By John Wilson
Phasing, as defined in terms of construction of self-storage projects, means delaying the start of one or more parts of a project beyond the earliest possible completion. When utilized properly, this technique can yield real benefits for the owner and developer alike.
Whenever a potential project is reviewed, the entire site that is expected to include self-storage construction should be master-planned; that is, the maximum development potential should be quantified so that the full potential income can be weighed against the likely costs. This plan should include all necessary elements, including entries, exits, office-apartment, easements and setbacks that cannot be used as building sites, drives, building areas (climate-control and non-climate-control) hallways and multistory buildings. Also, in most urban areas, a certain amount of land must be set aside for landscaping.
After this master plan is finalized, the economic-potential profile is compiled, taking into consideration expected rents, construction costs, interest on loans, operating expenses, leasing rates and other factors. If it is determined that the project should be pursued, the construction scheduling should begin. This planning should include a description of how the project construction will be phased. As stated above, there are reasons to delay certain elements of the project beyond the earliest possible completion. These reasons vary with the type of element to be delayed.
It is often true that there is just not enough money to complete a project's potential from the outset. A first phase of construction that will allow the owners to develop cash flow and create confidence in both themselves and their site can be a necessary first step, especially if they are first-timers or new to a lender.
These are usually larger buildings that are more expensive to build. They are often delayed because of uncertainty as to the demand for the higher rents.
These are usually delayed because they are the easiest to complete, and there is uncertainty as to the market desire for unit size.
Slow Leasing Rate
If there is good reason to believe that the project may lease up slowly, it is a good idea to simply delay having to pay interest on units that are waiting for customers. For example, every month that construction is delayed on a 6,000 square foot building that is not yet needed, you create a savings of about $1,200. On the other hand, that is only equivalent to the revenue for about a dozen units.
This is often considered an element to be delayed on marginally capitalized projects where maximum revenue in the shortest time is a requirement. It is true that a unit can temporarily be finished as an office and that the permanent office-apartment can be delayed, but this shows the project for just what it is: a marginal operation. If the market is a secondary one, or the demand is very high, this may be one way to start cheap; but if there is quality competition, then your project will have a hard time getting more than the low-dollar business.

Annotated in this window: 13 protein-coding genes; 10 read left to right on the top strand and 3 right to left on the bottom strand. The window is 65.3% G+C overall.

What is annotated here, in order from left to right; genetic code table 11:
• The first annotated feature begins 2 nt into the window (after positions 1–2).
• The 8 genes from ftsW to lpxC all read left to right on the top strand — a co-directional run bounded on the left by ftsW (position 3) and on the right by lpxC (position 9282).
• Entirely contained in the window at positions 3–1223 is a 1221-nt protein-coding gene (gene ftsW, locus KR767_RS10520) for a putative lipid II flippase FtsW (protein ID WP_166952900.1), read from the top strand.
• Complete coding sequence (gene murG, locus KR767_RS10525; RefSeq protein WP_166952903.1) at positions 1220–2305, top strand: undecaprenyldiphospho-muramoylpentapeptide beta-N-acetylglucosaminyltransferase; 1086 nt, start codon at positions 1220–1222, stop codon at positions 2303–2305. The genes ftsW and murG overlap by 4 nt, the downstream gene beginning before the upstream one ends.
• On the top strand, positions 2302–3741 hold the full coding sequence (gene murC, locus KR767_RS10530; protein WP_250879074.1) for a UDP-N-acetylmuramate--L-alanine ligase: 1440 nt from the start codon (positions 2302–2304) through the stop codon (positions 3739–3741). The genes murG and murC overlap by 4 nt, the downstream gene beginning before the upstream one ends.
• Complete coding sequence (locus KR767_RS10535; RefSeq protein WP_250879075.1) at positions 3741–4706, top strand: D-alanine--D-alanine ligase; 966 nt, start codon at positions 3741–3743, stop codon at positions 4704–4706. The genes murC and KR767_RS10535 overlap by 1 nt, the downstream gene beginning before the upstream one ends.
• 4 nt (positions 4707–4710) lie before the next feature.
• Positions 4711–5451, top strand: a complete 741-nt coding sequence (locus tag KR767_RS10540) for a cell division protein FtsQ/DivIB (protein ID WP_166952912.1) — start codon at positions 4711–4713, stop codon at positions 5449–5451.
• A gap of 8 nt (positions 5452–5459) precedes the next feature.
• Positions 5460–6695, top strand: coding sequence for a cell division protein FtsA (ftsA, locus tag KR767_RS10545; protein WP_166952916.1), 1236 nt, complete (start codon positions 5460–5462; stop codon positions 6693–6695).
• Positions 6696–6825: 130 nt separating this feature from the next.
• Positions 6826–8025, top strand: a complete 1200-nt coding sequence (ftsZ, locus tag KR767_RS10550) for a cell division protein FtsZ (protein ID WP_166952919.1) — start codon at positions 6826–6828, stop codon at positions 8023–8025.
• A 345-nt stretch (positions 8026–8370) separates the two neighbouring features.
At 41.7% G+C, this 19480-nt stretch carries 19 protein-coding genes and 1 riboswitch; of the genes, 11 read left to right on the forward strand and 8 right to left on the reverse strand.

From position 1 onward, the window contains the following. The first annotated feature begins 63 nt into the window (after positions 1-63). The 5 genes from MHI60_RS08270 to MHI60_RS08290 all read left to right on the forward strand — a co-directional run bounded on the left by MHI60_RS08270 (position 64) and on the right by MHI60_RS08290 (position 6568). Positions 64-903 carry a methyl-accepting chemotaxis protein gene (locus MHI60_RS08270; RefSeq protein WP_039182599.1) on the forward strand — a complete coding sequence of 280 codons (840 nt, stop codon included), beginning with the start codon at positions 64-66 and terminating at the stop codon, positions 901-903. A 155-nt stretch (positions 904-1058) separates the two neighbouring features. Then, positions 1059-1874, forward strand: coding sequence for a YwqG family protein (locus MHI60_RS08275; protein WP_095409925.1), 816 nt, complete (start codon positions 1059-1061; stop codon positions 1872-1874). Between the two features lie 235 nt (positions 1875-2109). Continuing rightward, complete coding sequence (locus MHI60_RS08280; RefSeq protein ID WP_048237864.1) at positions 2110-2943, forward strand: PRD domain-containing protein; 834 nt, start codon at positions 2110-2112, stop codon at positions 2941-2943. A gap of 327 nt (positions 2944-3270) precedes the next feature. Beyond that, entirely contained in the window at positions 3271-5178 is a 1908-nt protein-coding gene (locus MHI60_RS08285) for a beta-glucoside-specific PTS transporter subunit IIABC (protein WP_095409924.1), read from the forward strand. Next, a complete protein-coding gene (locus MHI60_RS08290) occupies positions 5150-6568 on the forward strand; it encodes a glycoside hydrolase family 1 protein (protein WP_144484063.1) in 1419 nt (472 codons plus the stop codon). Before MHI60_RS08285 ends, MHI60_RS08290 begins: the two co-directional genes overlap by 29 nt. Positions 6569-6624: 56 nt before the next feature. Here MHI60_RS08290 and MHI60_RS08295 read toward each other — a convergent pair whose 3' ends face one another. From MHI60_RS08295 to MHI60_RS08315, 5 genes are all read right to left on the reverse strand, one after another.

If the project is not in an area where the landscaping must be done before a building-occupancy permit is issued, then landscaping may be delayed. In general, this has to do with curb appeal and, as in the case of the office-apartment, may harm the image of the project if delayed too long. Naturally, seasonal adjustments are not a problem.
Site Work and Fencing
In some areas, particularly secondary markets, the minimum sitework is often done. This is a big mistake. All areas to be fenced and paved (certainly those areas within 50 feet of the buildings or streets) should be completed before opening. If an area is to be left for future building, make sure that there is another access from the street besides the front gate and between the buildings for the sitework equipment. Regardless of the situation, hire a civil engineer, and make sure the site work is done right.
Boat and RV Storage
The role for this type of storage is often the reverse of the buildings. An area that is graveled or paved and easily accessible is ideal for renting for outdoor or covered storage. The problem is that while this type of storage produces less net income than buildings for the land area, the demand is very high and the spaces fill up quickly. Once filled, it takes time to get the customers to leave if there is not another space available to offer them nearby. It also is sometimes hard to move those rent-paying customers out and lose any income from the space until all the buildings are built and rented.
Signage and Other Advertising
These should not be considered as reasons for delaying. The relative cost is very small, and this is the image the customers have of your business.
Beyond the very necessary gate with its coding and controls, electronic systems, especially cameras, can be a matter of marketing image more than actual operating necessity. It is a matter of opinion how important these are when opening. Sometimes the more elaborate security items, such as fence alarms, motion sensors and door switches, have proven themselves to be more trouble than useful.
Phasing is a tool that should be used for most projects--at least to some degree--in order to offer flexibility to the market and minimize capital exposure. But like many financial tools, phasing requires serious thought and evaluation as to the extent it should be used and in what way.
John L. Wilson, P.E., is president of Wilson & Associates Inc., offering architectural and engineering services for self-storage projects nationwide. For more information, call (210) 495-5736; fax (210) 495-4746; e-mail JLWA@worldnet.att.net.